Today the Brussels-based Euronews has asked my opinion about some of the legal questions related to the ongoing corruption scandle in the European Parliament. Their report can be found here, but You can be sure that the story is far from being closed.
The legal situation is not that simple, as neither the European Parliament nor the European Union in general has any kind of set of legal rules applicable to situations like these. Therefore, the local Belgian authorities have conducted investigations related to a crime that allegedly was targeted against the EU or one of its institutions, based on classical territorial jurisdiction, as the crime was committed in Belgium. As the European Parliament was quick to offer its full cooperation, including lifting the immunity of the MEPs involved, seemingly more serious legal-political complications will be avoided.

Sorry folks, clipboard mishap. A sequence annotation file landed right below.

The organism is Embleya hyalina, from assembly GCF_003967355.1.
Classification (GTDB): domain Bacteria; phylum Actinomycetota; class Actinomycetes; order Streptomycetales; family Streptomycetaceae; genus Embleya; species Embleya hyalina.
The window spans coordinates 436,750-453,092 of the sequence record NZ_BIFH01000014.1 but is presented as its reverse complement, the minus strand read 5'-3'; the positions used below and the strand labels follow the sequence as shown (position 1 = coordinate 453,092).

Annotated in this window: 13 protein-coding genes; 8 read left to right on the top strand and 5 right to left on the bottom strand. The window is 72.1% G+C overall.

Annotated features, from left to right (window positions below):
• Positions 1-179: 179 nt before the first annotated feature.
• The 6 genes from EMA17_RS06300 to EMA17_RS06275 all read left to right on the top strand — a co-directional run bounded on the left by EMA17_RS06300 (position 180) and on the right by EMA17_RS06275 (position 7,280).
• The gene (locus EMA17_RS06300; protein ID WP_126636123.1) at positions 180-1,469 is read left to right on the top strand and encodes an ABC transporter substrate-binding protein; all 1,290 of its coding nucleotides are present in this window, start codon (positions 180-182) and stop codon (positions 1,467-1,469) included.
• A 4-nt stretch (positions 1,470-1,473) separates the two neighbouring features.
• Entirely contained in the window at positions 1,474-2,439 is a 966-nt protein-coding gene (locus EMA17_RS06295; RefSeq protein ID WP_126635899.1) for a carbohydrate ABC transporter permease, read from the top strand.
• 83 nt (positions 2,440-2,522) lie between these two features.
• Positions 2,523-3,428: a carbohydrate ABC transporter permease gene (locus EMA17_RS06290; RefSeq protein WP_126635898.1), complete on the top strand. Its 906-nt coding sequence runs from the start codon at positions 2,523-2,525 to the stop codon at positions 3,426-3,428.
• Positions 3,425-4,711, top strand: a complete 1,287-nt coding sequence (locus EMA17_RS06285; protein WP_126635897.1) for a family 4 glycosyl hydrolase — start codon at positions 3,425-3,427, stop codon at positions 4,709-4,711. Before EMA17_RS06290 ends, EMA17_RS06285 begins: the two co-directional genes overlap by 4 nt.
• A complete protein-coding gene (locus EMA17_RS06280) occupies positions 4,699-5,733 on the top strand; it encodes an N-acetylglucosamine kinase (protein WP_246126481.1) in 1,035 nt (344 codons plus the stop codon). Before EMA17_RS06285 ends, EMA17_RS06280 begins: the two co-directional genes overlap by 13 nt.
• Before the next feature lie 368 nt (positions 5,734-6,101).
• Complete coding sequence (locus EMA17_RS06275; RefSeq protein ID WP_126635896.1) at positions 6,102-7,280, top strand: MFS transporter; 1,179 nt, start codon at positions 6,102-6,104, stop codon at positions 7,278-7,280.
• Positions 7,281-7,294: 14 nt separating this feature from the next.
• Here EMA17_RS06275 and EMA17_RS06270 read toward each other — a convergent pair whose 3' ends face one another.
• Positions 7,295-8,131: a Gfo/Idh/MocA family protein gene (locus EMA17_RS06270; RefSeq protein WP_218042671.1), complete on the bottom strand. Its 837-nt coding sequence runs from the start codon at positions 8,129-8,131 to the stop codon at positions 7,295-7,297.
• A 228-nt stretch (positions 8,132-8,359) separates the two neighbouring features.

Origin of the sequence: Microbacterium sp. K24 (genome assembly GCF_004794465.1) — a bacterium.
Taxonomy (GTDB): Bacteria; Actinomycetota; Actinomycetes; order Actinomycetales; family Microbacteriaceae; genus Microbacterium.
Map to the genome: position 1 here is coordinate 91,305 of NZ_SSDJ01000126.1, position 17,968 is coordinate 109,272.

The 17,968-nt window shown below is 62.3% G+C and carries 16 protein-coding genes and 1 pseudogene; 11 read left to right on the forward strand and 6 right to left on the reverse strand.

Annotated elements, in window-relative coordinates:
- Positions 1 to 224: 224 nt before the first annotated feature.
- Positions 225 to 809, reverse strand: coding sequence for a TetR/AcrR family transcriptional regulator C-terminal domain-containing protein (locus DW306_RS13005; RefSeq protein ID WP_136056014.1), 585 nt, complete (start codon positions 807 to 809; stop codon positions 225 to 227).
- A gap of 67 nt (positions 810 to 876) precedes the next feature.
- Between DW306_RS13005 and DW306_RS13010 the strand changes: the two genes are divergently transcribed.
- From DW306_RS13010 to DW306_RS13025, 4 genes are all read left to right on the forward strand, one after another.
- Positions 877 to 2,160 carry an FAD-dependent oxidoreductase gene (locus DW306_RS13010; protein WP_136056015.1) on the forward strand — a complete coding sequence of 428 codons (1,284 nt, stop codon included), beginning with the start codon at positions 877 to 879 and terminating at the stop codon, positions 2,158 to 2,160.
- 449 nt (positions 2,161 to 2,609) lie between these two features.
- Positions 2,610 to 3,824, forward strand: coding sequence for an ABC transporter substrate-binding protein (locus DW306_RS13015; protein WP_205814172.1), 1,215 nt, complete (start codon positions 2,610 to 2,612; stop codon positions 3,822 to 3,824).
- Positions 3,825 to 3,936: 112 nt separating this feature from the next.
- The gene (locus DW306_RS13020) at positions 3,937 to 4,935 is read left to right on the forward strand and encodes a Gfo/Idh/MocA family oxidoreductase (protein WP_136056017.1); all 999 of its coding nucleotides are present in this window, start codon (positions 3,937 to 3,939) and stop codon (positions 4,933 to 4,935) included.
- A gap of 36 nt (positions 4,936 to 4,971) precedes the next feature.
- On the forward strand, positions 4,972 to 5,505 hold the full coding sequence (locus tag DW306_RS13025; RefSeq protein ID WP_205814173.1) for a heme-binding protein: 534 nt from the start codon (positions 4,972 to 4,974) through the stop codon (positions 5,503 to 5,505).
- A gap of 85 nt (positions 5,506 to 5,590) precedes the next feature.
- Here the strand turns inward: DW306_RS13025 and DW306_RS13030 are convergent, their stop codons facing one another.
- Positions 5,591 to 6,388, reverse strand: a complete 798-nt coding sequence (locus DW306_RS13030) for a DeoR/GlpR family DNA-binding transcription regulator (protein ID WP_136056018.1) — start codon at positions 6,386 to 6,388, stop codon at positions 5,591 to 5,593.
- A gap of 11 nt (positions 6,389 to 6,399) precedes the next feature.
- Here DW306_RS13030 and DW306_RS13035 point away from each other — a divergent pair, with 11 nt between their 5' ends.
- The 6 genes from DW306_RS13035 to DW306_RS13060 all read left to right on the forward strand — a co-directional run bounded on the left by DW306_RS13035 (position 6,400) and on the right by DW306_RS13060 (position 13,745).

But the situation may not always be that simple. The famous – at least for Hungarians – case of “KGBéla” (a former MEP from the extreme-right wing party Jobbik, who was allegedly cooperating with the Russian intelligence) has opened up a question, for which I still have not found the proper answer – even if I may be the only person interested in that. This question is, if a member state is allowed to create a crime in its own legal system (see the crime of “Espionage against the institutions of the European Union” added into section 261/A of the Hungarian Criminal Code at that time) without any Union-level legal provision and any demand or request for that from the EU or its institutions. Can a member state “protect” EU institutions with its own domestic penal legislative measures? I will definitely come back to this at a later point.
Anyway, I think that to avoid these kind of problems in the future, the European Union shall turn its attention to try to settle this question.